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Report: Wyoming Has Highest Rate Of COVID Nursing Home Deaths

in AARP/News/Coronavirus
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By Ellen Fike, Cowboy State Daily

Wyoming has the country’s highest rate of coronavirus-related nursing home deaths, according to a recent report released by AARP Wyoming.

Wyoming’s COVID nursing home death rate is currently 0.2 per 100 residents, ahead of Kansas (0.19) and Arkansas (0.18). All three are above the national average of 0.03 deaths per 100 residents.

Wyoming’s high ranking is the result of a spate of deaths that occurred during a four-week period ending on July 18 and its low population of nursing home residents relative to the rest of the country, according to AARP.

Nationally, COVID-19 cases continue to rise among nursing home residents and staff, increasing 50% among residents and 60% among staff over the week of July 12.

“The increases are concerning given the rise of new variants, the gaps in vaccinations among those in nursing homes, and the disproportionate numbers of deaths due to COVID-19 and high risk in these facilities throughout the pandemic,” AARP Wyoming State Director Sam Shumway said.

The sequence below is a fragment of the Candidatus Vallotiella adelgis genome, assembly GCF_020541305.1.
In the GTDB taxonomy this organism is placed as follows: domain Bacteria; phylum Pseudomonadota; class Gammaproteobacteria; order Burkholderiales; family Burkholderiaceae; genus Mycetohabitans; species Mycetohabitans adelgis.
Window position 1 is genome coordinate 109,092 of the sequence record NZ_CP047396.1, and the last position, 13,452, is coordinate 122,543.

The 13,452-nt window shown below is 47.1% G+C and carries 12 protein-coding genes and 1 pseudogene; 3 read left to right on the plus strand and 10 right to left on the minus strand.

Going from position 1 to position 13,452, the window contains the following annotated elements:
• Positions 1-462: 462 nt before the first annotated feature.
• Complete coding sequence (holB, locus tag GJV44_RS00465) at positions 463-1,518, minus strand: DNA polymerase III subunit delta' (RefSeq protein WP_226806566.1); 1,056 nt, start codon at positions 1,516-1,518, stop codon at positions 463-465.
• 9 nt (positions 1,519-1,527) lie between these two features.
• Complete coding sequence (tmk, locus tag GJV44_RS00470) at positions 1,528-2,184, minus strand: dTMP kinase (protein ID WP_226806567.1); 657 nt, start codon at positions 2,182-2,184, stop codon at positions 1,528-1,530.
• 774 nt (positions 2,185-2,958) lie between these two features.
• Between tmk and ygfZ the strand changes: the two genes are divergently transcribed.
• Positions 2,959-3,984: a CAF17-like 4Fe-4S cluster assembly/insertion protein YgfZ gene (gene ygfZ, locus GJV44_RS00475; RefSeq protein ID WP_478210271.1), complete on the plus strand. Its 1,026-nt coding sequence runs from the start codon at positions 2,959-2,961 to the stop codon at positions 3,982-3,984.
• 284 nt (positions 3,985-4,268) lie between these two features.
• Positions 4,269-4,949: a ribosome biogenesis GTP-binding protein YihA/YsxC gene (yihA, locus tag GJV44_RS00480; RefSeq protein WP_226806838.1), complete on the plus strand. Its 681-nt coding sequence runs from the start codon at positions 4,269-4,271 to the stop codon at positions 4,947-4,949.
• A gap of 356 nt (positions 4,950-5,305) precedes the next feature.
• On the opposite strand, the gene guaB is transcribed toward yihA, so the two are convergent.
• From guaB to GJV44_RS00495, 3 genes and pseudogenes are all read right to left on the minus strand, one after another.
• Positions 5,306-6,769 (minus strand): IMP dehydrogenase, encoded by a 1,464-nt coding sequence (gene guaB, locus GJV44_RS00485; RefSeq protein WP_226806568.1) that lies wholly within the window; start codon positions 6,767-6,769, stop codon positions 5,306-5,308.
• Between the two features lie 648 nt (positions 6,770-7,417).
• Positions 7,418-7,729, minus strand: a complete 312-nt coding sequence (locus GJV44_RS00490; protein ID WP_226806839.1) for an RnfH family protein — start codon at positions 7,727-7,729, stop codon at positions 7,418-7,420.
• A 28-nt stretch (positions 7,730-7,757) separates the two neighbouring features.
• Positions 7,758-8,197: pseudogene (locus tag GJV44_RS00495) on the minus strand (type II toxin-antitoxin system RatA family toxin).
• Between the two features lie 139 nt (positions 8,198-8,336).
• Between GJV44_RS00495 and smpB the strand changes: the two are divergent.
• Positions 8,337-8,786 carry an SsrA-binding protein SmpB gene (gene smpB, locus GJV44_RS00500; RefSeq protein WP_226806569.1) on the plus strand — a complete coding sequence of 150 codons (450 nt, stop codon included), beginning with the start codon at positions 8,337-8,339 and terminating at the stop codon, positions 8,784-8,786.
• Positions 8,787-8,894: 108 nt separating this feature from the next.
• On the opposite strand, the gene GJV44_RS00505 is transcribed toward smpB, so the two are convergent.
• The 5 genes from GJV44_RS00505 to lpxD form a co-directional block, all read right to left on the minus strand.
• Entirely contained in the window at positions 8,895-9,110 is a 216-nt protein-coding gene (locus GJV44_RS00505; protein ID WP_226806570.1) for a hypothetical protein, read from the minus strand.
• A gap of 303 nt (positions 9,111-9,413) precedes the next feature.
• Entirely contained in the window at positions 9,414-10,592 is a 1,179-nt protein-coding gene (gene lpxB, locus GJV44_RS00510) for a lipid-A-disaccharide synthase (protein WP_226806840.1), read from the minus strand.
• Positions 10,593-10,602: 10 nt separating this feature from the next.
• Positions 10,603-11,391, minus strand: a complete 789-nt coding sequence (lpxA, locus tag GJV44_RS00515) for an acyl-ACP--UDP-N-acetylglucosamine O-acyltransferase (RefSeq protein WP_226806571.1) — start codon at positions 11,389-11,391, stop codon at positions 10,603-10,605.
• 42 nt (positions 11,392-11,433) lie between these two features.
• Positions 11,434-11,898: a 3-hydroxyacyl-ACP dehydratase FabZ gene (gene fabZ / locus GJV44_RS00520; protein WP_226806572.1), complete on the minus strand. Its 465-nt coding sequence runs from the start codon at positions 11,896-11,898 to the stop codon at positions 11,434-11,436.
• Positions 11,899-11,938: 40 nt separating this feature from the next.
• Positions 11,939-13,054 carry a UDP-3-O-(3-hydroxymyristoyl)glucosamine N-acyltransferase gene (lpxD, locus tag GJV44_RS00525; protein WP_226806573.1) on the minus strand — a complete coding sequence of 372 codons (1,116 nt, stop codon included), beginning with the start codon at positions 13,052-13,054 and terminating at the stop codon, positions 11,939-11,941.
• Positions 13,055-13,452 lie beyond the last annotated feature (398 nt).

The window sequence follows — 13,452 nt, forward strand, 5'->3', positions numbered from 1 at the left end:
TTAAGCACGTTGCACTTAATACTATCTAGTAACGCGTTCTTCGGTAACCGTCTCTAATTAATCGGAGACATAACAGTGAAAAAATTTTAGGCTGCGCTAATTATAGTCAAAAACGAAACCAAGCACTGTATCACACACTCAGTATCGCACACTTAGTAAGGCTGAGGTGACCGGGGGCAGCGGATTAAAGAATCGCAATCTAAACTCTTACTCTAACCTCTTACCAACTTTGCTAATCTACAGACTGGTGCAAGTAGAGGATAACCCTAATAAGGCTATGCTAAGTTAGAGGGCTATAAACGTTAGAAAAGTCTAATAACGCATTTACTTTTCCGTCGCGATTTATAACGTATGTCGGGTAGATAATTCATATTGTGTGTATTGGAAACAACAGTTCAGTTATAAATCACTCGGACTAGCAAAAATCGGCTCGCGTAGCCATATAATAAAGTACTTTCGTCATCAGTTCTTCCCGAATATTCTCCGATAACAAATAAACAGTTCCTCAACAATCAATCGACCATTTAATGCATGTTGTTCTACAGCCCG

“More than 186,000 residents and staff of nursing homes and other long-term care facilities have died from COVID-19 – representing around 30% of deaths, even though less than 1% of the population lives in these facilities,” he said.

Wyoming’s number of confirmed COVID-19 cases among nursing home staff actually declined in the four-week period ending July 18, falling from 1.3 per 100 residents to 1 confirmed case per 100 residents. However, that also remains well above the national average of 0.3%.

Wyoming is also above the national average for nursing homes reporting staffing shortages. Just over 37% of Wyoming nursing homes reported staffing shortages of direct care workers in Wyoming over the four-week period ending July 18, while nationally, 23.7% of nursing homes reported shortages.

Wyoming’s percentage of COVID-19 vaccination rates among nursing home staff also remains below the national average at 51%, compared to the national average of 60%, ranging from a low of 44% in Louisiana to a high of 87% in Hawaii.

However, the number of COVID cases among nursing home residents actually declined over the four-week period ending July 18, falling from 1.1 resident cases per 100 residents to just 0.3 per 100 residents (or six total cases inside the state’s nursing homes).

That ratio has Wyoming ranked 10th in the nation for the lowest percentage of confirmed COVID-19 cases per nursing home resident over the last four weeks.